“A Concise History of Northwest Art,” a new exhibit that opened at Tacoma Art Museum Oct. 3 and runs through May 23, 2010, offers a focused view of the scope and development of Northwest art, drawing on key works from the museum’s permanent collection. Works range from the 1890s to the present day, highlighting major movements, important figures, and pivotal moments in the history of Northwest art.
The history of Northwest art is both rich and complex, starting with the native peoples of the region and greatly expanding with the arrival of Anglo-American artists in the mid- and late nineteenth century. Local artists gradually formed a dedicated community in the early twentieth century, and that community changed and adapted over the course of the century. Northwest artists have captured the ambitions and visions of many generations and defined how residents of the region saw themselves in relationship to the world. “A Concise History of Northwest Art” offers a look at the art history of Washington, Oregon, western Montana, and British Columbia, exploring how national and international trends and the unique characteristics of this region shaped the art and art history of the Pacific Northwest.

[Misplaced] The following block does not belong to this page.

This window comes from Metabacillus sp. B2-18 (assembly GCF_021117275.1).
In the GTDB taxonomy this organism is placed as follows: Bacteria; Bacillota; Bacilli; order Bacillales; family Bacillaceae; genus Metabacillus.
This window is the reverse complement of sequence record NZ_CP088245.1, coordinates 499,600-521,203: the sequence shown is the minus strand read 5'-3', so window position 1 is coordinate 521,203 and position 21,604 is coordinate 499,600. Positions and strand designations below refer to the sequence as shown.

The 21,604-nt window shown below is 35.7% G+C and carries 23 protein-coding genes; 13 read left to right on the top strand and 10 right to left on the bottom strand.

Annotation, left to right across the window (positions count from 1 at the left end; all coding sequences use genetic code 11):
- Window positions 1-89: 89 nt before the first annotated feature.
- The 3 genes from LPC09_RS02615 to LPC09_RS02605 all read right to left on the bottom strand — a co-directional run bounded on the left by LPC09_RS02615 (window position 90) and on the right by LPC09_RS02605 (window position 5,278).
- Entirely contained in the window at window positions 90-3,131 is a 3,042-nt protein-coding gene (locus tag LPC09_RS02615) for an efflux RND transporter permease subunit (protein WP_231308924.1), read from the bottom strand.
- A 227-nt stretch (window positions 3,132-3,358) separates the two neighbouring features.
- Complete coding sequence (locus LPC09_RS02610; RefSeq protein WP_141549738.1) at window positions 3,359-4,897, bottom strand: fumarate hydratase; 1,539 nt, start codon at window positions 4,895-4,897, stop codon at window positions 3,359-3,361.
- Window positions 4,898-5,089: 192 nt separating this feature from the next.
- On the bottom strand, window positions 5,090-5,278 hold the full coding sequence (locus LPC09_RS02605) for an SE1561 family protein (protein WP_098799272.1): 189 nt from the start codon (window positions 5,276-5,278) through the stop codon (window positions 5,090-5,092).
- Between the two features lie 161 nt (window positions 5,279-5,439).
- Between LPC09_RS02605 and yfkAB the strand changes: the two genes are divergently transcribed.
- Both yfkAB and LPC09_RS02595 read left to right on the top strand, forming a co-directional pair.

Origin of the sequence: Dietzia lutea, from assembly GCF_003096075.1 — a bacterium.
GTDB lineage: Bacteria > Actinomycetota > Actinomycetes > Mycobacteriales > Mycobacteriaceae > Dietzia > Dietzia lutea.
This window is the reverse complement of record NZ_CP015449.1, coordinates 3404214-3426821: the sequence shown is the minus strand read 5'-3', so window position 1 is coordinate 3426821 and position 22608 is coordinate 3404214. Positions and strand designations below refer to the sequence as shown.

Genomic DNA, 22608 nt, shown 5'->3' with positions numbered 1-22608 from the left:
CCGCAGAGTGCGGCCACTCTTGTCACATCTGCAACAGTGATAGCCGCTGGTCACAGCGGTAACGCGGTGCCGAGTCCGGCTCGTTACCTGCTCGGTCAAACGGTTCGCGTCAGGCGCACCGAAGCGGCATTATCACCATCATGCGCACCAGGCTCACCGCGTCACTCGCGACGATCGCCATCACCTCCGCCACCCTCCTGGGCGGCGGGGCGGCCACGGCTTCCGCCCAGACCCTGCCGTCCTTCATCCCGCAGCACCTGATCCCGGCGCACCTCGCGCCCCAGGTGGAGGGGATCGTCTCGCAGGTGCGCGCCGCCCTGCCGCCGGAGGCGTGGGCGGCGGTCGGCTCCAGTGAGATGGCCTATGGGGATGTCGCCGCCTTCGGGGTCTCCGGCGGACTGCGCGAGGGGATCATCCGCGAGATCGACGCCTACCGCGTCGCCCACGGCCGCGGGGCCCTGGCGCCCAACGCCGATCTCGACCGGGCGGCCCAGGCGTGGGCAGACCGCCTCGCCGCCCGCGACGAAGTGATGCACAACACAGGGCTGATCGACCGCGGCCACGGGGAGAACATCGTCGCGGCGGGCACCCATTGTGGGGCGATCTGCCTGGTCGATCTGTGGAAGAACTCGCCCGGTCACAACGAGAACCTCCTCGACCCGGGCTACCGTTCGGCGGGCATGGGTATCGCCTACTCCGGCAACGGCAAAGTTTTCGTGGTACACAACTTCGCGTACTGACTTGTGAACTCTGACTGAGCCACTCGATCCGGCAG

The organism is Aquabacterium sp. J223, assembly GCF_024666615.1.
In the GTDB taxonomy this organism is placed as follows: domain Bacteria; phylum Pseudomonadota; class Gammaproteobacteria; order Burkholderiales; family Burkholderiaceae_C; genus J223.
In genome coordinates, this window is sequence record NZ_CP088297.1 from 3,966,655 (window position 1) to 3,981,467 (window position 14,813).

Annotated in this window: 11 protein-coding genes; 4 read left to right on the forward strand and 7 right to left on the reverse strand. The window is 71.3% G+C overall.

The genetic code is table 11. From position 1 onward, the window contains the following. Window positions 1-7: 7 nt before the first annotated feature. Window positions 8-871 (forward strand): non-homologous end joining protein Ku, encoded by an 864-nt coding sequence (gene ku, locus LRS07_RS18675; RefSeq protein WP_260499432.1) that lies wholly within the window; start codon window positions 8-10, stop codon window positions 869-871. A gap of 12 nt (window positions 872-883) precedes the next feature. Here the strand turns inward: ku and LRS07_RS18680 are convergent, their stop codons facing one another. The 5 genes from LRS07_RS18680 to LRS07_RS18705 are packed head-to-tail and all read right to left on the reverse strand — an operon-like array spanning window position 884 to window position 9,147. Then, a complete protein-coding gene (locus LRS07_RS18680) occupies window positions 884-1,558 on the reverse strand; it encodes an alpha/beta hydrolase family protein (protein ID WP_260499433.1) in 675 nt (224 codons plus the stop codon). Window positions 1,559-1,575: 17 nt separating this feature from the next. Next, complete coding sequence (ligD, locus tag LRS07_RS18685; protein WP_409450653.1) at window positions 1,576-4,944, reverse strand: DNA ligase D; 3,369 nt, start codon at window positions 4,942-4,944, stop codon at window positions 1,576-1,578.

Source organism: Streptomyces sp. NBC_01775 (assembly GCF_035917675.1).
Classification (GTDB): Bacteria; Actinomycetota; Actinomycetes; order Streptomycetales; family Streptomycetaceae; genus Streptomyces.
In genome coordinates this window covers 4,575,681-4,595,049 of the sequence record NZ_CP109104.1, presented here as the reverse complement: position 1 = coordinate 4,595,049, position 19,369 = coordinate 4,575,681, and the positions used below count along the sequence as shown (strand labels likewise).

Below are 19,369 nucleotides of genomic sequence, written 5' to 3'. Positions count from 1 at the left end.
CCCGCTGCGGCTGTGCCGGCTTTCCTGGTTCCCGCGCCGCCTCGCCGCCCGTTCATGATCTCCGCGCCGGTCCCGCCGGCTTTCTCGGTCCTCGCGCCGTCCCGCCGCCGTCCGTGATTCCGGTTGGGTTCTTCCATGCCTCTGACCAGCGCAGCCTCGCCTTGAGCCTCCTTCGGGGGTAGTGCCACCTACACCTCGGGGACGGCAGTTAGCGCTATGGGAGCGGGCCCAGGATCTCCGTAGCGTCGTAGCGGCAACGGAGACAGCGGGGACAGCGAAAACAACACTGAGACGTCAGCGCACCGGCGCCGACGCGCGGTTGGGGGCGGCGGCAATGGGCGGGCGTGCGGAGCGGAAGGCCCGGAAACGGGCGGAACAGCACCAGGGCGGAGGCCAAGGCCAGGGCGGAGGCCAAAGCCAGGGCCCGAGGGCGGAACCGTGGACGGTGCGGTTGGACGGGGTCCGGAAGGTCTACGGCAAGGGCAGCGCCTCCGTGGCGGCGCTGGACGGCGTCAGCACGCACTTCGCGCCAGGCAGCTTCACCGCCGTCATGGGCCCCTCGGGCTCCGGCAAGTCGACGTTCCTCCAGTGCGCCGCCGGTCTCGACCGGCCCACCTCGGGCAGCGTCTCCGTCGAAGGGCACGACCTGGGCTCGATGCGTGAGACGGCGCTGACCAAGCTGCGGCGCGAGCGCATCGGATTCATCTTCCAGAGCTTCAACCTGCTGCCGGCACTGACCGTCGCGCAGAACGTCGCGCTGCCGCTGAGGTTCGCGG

“How these artists found particular stylistic voices from their work here in the Pacific Northwest [are] a key point of the exhibition,” said Rock Hushka, Director of Curatorial Administration and Curator of Contemporary and Northwest Art for Tacoma Art Museum. “We also hope visitors leave with a new understanding of the importance of the visual arts in defining this region and our sense of what it means to live and work here.”
The exhibition includes paintings, photography, works on paper, sculpture, conceptually based installation, and new media. Featured artists include Imogen Cunningham, Mark Tobey, Jacob Lawrence, Peggy Strong, James Lavadour, Claire Cowie, and others.
“A Concise History of Northwest Art” includes opportunities for visitors to share their thoughts and opinions on the selection of works and the definition of Northwest art as presented by the curators. Video interviews with prominent members of the arts community and online discussions play a role in the structure of the exhibition.
Organized by Tacoma Art Museum, the exhibition is the first in a series underscoring the strengths of the permanent collection in preparation for the museum’s 75th anniversary celebration in October 2010.
For more information, visit http://www.tacomaartmuseum.org .